HIpster is over when hipsters say it's over

Josh Spilker

Famous hipsters / N + 1

Hipsterdom is over or changing or something, according to the (probable) hipsters at the lit mag N + 1. The sea change has been in the air for awhile, maybe ever since Gawker gave that alternative name, maybe ever since Hipster Runoff came into existence, maybe since the world forgot Ashton Kutcher, maybe since Tumblr came into existence.

Leave it to the men of N+1, the literary-slash-commentary magazine that is always stepping–in, out or on. N+1 has a couple literary trendsetters like Benjamin Kunkel, Keith Gessen and Chad Harbach on their staff, granting them “cred.”

After a hipster symposium last year in New York, they decided to collect it all into a “sociological” report, I'm not sure if any of them are sociologists, but at least it has a boring, academic cover. So it must be serious. A similar symposium occurred over in L.A. a few days ago, I'll leave it to the staid LA Times to deliver the results.

The classic idiom about hipsters is that those accused often deny their identity, like if Rent was remade by the writers of Bourne Identity.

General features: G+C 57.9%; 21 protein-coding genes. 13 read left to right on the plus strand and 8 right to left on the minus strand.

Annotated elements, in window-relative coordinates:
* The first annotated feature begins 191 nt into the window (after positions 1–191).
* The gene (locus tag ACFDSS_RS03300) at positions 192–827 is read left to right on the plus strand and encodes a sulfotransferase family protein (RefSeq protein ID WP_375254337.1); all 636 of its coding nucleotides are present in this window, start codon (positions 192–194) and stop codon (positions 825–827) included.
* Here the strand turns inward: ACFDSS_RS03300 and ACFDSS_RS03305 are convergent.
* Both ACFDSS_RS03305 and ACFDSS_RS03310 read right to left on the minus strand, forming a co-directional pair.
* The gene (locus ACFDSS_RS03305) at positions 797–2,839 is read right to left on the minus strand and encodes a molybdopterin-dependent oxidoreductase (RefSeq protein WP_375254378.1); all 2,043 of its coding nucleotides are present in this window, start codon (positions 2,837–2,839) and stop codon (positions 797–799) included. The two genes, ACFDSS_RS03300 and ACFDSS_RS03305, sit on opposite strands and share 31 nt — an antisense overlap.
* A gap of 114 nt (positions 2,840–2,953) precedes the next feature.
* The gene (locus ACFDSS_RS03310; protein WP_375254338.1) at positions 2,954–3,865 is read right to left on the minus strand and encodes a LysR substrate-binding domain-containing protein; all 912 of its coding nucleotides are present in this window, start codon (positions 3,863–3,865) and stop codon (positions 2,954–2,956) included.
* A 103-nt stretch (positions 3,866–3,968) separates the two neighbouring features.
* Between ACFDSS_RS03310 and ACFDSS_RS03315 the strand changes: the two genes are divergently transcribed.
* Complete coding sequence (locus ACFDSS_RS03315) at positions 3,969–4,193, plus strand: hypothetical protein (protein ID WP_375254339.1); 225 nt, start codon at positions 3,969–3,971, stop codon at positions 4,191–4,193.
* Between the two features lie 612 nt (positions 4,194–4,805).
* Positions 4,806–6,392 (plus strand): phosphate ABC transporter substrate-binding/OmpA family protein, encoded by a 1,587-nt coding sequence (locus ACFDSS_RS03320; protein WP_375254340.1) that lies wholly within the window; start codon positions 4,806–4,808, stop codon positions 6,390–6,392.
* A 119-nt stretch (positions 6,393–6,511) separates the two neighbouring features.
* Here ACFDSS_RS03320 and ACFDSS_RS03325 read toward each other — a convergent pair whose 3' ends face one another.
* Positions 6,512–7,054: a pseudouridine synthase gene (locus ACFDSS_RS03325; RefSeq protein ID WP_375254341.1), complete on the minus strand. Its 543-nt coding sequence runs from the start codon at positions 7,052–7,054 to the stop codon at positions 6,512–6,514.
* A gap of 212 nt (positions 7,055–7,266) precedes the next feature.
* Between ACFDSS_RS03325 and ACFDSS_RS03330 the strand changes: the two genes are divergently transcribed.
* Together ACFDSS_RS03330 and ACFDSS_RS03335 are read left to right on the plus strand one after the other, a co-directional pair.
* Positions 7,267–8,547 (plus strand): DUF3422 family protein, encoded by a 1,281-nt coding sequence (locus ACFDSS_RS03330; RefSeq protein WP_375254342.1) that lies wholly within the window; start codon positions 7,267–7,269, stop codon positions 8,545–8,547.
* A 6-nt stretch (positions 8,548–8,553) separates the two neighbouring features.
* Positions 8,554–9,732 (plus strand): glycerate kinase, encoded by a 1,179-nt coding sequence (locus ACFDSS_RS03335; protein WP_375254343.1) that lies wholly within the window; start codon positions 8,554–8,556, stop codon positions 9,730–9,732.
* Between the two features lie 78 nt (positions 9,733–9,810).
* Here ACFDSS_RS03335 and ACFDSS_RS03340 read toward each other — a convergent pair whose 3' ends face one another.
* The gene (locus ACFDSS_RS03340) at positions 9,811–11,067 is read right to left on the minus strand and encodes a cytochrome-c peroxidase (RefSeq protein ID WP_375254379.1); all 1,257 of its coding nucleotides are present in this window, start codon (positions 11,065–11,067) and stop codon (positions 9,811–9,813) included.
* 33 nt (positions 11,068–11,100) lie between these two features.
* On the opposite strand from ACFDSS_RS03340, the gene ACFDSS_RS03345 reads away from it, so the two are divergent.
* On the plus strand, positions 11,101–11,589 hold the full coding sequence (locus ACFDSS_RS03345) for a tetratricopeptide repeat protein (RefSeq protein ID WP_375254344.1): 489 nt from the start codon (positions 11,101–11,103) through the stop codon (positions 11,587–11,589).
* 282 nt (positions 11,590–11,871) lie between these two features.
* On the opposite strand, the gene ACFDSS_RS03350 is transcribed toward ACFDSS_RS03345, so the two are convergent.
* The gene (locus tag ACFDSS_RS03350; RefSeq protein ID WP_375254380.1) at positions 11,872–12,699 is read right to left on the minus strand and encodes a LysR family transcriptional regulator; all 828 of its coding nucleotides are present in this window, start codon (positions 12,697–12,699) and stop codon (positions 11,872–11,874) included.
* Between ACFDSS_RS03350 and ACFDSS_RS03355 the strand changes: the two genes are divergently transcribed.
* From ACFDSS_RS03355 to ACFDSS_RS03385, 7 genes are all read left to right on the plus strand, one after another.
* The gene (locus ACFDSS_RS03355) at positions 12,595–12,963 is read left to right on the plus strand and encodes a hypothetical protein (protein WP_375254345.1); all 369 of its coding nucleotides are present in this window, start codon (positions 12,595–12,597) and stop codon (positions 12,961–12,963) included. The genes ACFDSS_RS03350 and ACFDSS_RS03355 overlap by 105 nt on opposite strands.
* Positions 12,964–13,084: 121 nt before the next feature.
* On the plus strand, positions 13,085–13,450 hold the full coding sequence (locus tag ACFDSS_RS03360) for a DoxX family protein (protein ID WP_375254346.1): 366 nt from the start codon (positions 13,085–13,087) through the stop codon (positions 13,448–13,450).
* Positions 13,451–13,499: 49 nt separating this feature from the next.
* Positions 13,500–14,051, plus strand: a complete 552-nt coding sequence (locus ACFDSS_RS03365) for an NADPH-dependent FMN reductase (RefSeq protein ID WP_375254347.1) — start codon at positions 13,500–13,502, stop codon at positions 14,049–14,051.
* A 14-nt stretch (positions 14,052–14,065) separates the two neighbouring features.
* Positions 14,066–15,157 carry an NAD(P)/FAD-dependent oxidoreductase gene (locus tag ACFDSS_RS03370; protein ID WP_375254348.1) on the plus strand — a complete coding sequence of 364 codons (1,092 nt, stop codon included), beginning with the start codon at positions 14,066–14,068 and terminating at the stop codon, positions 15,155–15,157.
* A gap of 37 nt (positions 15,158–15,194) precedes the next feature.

Hipster is over, I guess, when hipsters say it's over, because they're growing older or moving on or just need a new buzzword.

Anyway, here are some of the excerpts from the book:

The position:

When we talk about the contemporary hipster, we’re talking about a kind of cross-subcultural figure who emerges by 1999 and enjoys a fairly narrow but robust first phase of existence from 1999 to 2003. At which point the category of hipster seemed about to dissipate and return to the primordial subcultural soup, for something else to take over. Instead what we witnessed was an increasing spread and durability of the term, in an ongoing second phase from 2003 to the present.

Hipster Definition:

What are we not talking about when we’re talking about the hipster? For example, criticizing the hipster is often a way of discussing gentrification and neighborhood change — while exempting oneself from the process. Figured as scapegoats, hipsters ruin neighborhoods by driving up rents with their parental subsidies, while the non-hipsters just . . . live there. Which is a totally ridiculous conceit…

Dead or Alive:

I went to n+1’s “What Was the Hipster?” panel discussion at the New School on Saturday but went away a bit unfulfilled. We all had a stake in defining “hipster” as “not me.”

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